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Sheriff's Office Communications Upgrade Gets County Council Approval

Date Added: September 23, 2002 2:20 pm

Sheriff's Office Communications Upgrade Gets County Council Approval Image

Sheriff's Office Communications Upgrade Gets County Council Approval

A vital upgrade that officials hope will pave the way to further consolidate public safety dispatching services in Volusia County under the Sheriff’s Office won the County Council’s unanimous approval Thursday afternoon. The council gave the green light for an approximately $467,000 replacement of the Sheriff’s Office’s computer-aided dispatch (CAD) system along with another $259,000 expenditure for computer equipment such as servers, monitors and workstations to interface with the new system. 

Considered the backbone of the Sheriff’s Office’s Communications Center, the computer-aided dispatch system enables dispatchers to identify the location of a call and the closest responding unit. The CAD system also documents calls and runs a variety of reports. Upgrading the Sheriff’s Office’s 12-year-old system will accommodate other police departments and public safety agencies that may want to contract with the Sheriff’s Office for dispatching services. Under the administration of Sheriff Ben Johnson, the Sheriff’s Office has supported the consolidation of dispatch services as a way to save tax dollars and improve communications during public safety calls that often cross jurisdictional boundaries and involve responses from multiple agencies. The Sheriff’s Office has dispatched for the Lake Helen Police Department and County Beach Services for years. Finding it a more economical way to provide services, Orange City and Oak Hill decided earlier this year to contract with the Sheriff’s Office for police dispatching services in both cities, beginning Oct. 1. 

With the addition of Orange City and Oak Hill, the Sheriff’s Office is expected to dispatch nearly 40 percent of all law enforcement calls in the county during the next fiscal year. Sheriff’s officials hope other cities will decide to come on board later as the new upgrade approved Thursday goes on-line. “Consolidating dispatch under Volusia County Government and the Volusia County Sheriff’s Office is a natural choice,” states a report presented to the County Council on Thursday. “...Adding additional channels for city frequencies will not create significant training issues and will expedite the transfer of important information between law enforcement and other emergency response units. This coordination will result in more efficient use of resources and safer working conditions for our emergency responders.” Sheriff Johnson punctuated the point in remarks Thursday to the council. “As you know, we’ve been working on consolidated dispatch for some time,” said Sheriff Johnson. “It’s something that is needed for the citizens of Volusia County.” 

The county also has plans in the works to reconfigure the radio room at the Sheriff’s Office’s Communications Center in Daytona Beach to accommodate further expansion of services. While final action hasn’t been taken yet, the council was briefed Thursday on plans for interior modifications to the radio room to make room for an increase from nine dispatch consoles to 18 and from seven call-taker consoles to 12. The estimated cost of the project is about $98,000. It will take another approximately $200,000 to outfit the radio room with new console furniture and chairs once the remodeling is completed. Officials expect to bring the remodeling project to the council for approval next month.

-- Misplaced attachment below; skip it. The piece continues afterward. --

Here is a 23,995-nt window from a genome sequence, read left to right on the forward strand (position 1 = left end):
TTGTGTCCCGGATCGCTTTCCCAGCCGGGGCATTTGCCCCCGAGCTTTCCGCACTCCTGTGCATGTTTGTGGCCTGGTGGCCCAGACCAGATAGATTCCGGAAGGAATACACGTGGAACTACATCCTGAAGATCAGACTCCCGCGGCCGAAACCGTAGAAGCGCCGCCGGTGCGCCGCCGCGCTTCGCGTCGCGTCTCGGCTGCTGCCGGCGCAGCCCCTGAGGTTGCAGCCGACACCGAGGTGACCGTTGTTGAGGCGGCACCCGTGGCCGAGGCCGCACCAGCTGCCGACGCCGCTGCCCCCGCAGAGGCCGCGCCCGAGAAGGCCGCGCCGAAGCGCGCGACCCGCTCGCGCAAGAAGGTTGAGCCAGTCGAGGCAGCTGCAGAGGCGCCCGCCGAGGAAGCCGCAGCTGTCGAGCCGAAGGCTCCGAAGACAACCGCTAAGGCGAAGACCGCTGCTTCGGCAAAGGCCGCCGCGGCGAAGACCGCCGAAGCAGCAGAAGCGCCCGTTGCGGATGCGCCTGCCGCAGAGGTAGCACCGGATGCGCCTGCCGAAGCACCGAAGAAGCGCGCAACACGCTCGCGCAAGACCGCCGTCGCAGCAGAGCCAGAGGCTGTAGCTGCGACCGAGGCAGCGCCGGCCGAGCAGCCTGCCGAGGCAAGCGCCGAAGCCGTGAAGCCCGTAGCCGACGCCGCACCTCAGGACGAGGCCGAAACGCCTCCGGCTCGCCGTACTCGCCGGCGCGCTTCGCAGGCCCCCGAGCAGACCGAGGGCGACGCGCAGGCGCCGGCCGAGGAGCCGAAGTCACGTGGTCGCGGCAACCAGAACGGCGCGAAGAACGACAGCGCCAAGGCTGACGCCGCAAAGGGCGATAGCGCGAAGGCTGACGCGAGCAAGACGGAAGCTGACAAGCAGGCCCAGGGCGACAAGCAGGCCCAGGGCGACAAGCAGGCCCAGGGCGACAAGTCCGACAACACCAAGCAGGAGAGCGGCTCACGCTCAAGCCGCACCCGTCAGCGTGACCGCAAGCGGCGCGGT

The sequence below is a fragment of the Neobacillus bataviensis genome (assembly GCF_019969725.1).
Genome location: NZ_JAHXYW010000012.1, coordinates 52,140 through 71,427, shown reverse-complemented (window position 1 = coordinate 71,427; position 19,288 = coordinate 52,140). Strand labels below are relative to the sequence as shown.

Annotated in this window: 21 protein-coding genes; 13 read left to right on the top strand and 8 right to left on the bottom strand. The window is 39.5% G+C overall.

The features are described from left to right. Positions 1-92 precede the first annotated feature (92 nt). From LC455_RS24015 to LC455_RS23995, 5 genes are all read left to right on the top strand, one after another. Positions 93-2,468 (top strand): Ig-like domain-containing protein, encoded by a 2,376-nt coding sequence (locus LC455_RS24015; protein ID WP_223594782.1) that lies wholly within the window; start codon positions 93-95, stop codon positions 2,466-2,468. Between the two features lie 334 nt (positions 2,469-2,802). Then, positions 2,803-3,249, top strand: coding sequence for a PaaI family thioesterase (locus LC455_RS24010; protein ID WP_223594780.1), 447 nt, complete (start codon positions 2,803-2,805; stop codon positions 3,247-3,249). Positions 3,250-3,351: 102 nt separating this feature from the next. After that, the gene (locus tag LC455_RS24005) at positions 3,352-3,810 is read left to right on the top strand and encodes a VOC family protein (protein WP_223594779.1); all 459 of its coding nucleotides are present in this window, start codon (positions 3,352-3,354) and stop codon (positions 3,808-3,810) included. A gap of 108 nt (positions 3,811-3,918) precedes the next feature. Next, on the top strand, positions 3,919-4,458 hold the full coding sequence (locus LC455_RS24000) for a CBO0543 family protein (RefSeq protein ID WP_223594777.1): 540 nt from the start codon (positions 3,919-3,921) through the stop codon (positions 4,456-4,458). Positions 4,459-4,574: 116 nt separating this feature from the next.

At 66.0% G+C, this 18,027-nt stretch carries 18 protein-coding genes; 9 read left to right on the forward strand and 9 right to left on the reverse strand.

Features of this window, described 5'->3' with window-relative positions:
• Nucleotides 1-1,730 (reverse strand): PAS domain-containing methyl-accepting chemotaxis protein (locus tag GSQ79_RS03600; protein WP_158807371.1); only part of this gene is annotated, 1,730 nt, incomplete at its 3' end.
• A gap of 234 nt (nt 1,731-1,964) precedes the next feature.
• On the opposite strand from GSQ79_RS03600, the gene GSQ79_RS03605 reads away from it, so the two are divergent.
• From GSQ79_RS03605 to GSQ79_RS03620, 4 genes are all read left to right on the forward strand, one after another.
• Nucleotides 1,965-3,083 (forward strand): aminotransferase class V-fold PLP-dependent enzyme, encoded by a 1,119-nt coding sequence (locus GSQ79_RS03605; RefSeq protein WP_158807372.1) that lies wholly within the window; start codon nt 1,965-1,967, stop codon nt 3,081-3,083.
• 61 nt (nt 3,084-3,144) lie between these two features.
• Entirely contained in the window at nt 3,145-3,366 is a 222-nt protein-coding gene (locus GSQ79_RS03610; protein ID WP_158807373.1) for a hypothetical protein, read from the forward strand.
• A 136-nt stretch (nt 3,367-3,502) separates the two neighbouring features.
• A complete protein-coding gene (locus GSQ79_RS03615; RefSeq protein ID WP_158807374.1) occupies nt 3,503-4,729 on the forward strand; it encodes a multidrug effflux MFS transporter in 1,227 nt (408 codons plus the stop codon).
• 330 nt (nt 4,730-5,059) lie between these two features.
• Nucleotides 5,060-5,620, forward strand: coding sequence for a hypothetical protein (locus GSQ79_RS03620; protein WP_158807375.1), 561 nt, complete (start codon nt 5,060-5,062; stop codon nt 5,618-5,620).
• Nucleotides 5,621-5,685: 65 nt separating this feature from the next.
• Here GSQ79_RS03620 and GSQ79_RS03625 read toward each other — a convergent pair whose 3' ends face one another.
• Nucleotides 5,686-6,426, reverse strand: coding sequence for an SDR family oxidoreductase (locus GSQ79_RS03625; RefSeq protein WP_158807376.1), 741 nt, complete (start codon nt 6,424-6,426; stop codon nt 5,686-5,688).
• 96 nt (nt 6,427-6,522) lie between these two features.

The first phase of the consolidation project will focus on law enforcement dispatching, and the Daytona Beach Police Department could be the next agency to come on board. On Wednesday, the Daytona Beach City Commission passed a resolution supporting the project and authorizing the city manager to enter into negotiations with the Sheriff’s Office. Daytona Beach Police Chief Ken Small personally hand-delivered the resolution to the County Council Thursday. “We wanted to support the Sheriff and let you know that we’re serious about it,” Chief Small told the council. 

After the initial phase, the county plans to expand the project in the hopes of bringing fire and EMS dispatching under the same roof. The ultimate goal is to eliminate the fragmentation of dispatching services that currently encompasses a dozen 911 call centers spread out around the county and save taxpayers’ dollars in the process. “It will reduce cost, and it’s a better way of doing business,” the Sheriff’s Office’s Chief Deputy, Bill Lee, told the council. “It’s more efficient and safer for our law officers, our firefighters and our EMS personnel. It gives us an easier way to communicate in emergency situations amongst each other without having to re-route calls.” 

Officials also agreed that one of the goals is to relieve some of the turnover and stress for public safety dispatchers by making their workspace more comfortable. “Dispatching, as far as I’m concerned, is the hardest job in law enforcement,” said Sheriff Johnson. “It takes a special person to do that,” added County Council member Dwight Lewis.

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